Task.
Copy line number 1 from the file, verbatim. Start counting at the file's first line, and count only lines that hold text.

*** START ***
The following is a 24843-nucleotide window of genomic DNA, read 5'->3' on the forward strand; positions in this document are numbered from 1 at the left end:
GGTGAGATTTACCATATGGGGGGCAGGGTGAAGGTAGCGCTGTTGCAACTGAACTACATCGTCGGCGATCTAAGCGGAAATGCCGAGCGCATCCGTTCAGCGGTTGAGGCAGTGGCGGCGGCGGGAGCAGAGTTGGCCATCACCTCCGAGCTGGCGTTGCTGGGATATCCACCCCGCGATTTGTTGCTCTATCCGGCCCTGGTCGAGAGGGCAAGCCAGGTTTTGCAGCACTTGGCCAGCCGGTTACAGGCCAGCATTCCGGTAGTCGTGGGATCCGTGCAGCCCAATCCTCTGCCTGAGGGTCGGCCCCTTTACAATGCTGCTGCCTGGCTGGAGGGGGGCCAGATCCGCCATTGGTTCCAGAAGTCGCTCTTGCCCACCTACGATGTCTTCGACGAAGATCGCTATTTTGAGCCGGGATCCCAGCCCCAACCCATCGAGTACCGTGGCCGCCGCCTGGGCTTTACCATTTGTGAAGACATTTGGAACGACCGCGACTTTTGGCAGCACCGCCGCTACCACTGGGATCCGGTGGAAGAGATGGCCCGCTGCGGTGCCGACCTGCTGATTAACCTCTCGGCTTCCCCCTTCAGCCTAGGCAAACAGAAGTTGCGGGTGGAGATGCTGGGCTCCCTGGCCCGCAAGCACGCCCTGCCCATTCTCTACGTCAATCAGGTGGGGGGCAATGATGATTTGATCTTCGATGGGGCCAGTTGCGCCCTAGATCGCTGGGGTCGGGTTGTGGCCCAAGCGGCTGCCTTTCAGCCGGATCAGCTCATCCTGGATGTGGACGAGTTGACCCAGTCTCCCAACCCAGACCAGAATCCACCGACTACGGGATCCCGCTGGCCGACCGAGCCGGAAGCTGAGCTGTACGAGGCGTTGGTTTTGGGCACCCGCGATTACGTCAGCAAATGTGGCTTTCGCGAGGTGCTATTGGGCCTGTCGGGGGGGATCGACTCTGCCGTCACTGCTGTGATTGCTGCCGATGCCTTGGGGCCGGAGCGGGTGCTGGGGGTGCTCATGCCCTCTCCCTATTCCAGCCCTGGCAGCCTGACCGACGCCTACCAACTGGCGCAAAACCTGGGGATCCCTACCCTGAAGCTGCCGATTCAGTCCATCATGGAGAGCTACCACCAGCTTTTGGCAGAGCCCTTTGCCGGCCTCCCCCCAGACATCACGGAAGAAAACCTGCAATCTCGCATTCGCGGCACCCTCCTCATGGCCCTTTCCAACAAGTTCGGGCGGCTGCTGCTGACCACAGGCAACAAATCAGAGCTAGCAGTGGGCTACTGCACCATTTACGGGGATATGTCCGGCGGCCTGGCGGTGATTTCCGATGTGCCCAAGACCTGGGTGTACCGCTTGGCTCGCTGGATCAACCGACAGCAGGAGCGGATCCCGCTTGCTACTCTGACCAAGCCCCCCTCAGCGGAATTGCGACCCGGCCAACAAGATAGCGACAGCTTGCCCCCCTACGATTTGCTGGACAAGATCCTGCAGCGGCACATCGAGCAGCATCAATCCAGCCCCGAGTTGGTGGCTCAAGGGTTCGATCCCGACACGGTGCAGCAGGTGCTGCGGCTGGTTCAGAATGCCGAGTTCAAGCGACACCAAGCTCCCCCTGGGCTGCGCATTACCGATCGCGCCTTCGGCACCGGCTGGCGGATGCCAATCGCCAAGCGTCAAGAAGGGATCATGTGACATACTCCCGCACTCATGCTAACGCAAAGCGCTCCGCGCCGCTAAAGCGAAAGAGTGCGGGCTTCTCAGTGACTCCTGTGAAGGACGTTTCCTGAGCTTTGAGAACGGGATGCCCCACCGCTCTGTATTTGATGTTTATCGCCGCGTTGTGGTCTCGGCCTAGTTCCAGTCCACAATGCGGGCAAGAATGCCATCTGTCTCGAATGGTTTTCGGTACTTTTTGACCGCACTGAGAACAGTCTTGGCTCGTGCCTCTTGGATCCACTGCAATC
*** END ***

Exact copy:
The following is a 24843-nucleotide window of genomic DNA, read 5'->3' on the forward strand; positions in this document are numbered from 1 at the left end: